UN Climate Talks Hit Slump After Clash Between Developed, Developing Nations

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Firstpost, India

Something as simple as defining the difference between 'developed' nations and 'developing' nations is threatening to slow progress at COP24.

On Week 2 of the annual UN climate summit, negotiators from several developing countries expressed their concern about lack of progress on the rulebook of the 2015 Paris Agreement being finalised and wondered if there would be a consensus on finding ways to implement its provisions before the COP comes to an end. It is scheduled to end on December 14, but no previous summit has finished on time.

"Developed countries don't want the distinction any more and argue that the lines between developed and developing nations have blurred since it was introduced in 1992 (at the start of the UN Framework Convention). They also argue that they have equally vulnerable populations as well as aspirations to develop," said a negotiator from a developing country.

A view of the COP24 summit venue where delegates representing nearly 200 countries are gathered this week to hash out plans for mitigating the impacts of climate change / Credit: Kelly Smits

While this sentiment has been gathering steam over the past few years, it has been made explicit and loud this year, he said.

The main objective of the conference is to finalize the implementation guidelines of the Paris Agreement. The rulebook will contain guidelines and processes required to implement the provisions of the agreement.

Developing countries contest this, saying that the burden of mitigating climate change cannot be placed equally on all countries. "The slow process makes us think whether we can finalise the rulebook in the next three days," said the negotiator. There is palpable anger amongst negotiators from African countries and Indonesia as developed countries are pushing hard to water down the differences between developed and developing countries.

“Do they want to go back to the basics and redefine who’s who? If that is the case, I am sure the next two days will not be enough,” said another negotiator from a developing country.

The head of the Indian delegation, A K Mehta,  acknowledged the slow process. “It has been extremely slow so far. It needs to be expedited. With only a few days remaining, we can only hope we can get a breakthrough,” he said.

The UN's climate chief Patricia Espinosa expressed her confidence about finishing the job they set out to do, saying “It's within our grasp to finish the job of COP24". COP observers and civil society organisations from India, though, painted a bleak picture and are far less confident.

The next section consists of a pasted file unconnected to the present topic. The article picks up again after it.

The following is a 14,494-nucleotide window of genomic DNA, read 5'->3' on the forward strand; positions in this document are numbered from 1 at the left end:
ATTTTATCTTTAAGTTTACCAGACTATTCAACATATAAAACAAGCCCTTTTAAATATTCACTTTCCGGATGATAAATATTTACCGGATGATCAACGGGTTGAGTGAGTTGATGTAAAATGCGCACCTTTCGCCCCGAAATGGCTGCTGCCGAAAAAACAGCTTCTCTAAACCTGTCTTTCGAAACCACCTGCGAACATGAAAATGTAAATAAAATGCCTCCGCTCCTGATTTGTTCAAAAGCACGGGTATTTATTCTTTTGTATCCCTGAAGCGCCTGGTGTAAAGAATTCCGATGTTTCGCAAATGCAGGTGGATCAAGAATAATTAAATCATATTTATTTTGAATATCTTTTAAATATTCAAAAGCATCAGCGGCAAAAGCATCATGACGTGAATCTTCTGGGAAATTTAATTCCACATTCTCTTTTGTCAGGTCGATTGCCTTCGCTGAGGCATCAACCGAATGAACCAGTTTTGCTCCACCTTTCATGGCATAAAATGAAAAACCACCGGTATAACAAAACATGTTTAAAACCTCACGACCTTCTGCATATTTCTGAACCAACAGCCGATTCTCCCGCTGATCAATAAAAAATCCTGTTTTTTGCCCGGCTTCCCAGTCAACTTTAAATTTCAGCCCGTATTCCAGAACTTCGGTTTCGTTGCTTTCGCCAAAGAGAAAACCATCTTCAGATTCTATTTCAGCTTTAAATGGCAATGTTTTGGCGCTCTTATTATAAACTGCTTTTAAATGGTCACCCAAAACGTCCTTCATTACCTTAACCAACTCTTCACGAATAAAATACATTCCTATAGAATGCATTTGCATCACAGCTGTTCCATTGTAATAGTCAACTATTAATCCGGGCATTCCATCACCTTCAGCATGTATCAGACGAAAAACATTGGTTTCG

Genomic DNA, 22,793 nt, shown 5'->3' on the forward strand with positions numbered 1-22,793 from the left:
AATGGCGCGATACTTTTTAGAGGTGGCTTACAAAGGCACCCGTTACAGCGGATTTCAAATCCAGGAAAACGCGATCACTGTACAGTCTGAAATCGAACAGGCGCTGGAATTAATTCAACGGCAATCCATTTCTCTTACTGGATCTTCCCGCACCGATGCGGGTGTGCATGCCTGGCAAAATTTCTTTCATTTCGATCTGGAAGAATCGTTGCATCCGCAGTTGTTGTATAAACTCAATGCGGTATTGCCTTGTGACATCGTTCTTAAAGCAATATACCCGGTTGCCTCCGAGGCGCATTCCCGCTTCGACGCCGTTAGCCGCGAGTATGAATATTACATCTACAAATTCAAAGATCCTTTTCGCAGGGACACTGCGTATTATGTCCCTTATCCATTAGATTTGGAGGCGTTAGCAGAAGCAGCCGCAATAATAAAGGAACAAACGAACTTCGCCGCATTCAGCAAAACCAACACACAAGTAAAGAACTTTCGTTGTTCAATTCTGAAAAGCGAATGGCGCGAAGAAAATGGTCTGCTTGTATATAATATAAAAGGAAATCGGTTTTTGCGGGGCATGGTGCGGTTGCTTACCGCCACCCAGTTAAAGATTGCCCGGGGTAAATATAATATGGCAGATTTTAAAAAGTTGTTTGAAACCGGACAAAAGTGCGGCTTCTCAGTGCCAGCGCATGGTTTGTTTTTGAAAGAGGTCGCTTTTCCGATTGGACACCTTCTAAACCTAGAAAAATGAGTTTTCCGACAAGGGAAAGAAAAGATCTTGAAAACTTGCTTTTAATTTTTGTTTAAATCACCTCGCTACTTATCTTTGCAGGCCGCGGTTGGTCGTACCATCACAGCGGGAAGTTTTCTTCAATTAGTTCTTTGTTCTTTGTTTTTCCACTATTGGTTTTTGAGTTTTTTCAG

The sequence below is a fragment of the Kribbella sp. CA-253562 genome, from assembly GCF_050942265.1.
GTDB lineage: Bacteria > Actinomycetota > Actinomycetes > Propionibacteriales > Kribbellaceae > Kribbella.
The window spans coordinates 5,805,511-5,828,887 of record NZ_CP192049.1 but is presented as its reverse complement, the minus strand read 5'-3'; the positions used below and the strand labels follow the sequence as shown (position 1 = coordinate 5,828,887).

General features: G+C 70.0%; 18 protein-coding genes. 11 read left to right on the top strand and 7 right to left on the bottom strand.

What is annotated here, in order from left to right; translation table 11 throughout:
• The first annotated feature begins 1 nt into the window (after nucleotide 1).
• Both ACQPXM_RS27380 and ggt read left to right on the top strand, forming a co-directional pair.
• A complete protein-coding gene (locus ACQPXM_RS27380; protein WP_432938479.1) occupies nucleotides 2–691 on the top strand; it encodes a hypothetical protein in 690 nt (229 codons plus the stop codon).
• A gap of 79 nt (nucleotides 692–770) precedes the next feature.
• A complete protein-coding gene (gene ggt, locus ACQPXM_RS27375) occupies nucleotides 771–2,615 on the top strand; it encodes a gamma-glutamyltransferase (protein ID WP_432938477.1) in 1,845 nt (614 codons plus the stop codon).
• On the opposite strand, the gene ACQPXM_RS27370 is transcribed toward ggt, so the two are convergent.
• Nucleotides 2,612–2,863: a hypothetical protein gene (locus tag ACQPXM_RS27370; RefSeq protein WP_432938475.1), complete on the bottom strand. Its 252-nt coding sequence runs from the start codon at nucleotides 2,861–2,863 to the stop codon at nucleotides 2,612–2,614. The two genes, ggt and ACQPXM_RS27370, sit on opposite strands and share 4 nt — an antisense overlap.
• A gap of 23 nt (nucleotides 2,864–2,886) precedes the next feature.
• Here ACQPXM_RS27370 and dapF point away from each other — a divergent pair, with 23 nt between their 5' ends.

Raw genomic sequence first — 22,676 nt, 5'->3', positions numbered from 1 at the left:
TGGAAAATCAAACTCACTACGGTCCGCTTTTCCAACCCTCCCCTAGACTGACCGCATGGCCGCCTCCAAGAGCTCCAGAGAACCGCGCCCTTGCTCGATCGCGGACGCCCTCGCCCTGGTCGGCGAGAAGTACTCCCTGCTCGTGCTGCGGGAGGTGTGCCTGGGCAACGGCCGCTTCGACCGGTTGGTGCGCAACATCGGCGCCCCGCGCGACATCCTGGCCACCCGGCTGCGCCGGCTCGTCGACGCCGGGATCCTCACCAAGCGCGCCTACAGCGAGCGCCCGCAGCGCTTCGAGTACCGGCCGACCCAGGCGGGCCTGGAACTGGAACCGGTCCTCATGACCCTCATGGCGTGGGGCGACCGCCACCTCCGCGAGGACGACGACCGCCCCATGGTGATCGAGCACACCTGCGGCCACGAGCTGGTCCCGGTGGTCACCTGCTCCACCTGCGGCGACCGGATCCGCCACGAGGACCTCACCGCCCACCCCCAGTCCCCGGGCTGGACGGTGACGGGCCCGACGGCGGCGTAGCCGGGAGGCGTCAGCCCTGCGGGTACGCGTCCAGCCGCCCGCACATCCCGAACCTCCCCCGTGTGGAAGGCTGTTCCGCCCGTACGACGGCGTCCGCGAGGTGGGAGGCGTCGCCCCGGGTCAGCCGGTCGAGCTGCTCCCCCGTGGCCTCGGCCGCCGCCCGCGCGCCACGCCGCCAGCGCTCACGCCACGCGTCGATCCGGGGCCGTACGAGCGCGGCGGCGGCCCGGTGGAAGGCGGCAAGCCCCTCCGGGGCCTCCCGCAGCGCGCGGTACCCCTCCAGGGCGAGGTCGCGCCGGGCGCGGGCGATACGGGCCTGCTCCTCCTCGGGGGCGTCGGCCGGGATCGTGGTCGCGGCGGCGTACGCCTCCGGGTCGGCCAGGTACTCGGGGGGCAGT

More than 100 ministers are in Katowice to ensure that scientific findings of the recent IPCC special report have a political blessing. “Many political divisions remain. Many issues still must be overcome. Let’s complete the Paris Agreement Work Program and, by doing so, immediately unleash the power of the Paris Agreement itself,” one observer said.

Representatives of ActionAid International here in Katowice said that developed countries have a historic debt that they need to pay.

“Rich countries much recognise that they have long enjoyed the fruits of industrialisation that is responsible for the climate crisis. Developing countries are now paying the price of the pollution caused by rich nations in the form of devastating cyclones, droughts and sea level rise,” said Harjeet Singh, Global Lead on Climate Change at ActionAid International.

“Countries in the global North have a moral and a legal responsibility to support developing countries to make their economies greener and tackle the impacts of climate change. But they are now refusing to provide the finance needed to repay their historic debt,” he added.

The Centre for Science and Environment (CSE), a think tank based in New Delhi and a COP observer said it is better not to have a rulebook than to have a weak one.

“Considering that the Paris Agreement itself is a weak regime, having a weaker rulebook will make it inconsequential. This is something that the world cannot afford. It would a better choice to have no rulebook here at Katowice than have a weak, ineffectual rulebook,” said Chandra Bhushan, deputy director general of the think tank.

“The process of operationalising equity has become a serious bone of contention between developed and developing countries. Developed countries are opposing an ex-ante review of their financial commitments and operationalisation of equity in GST. In fact, there is not even a consensus on what ‘finance’ should mean,” read a press release from the CSE.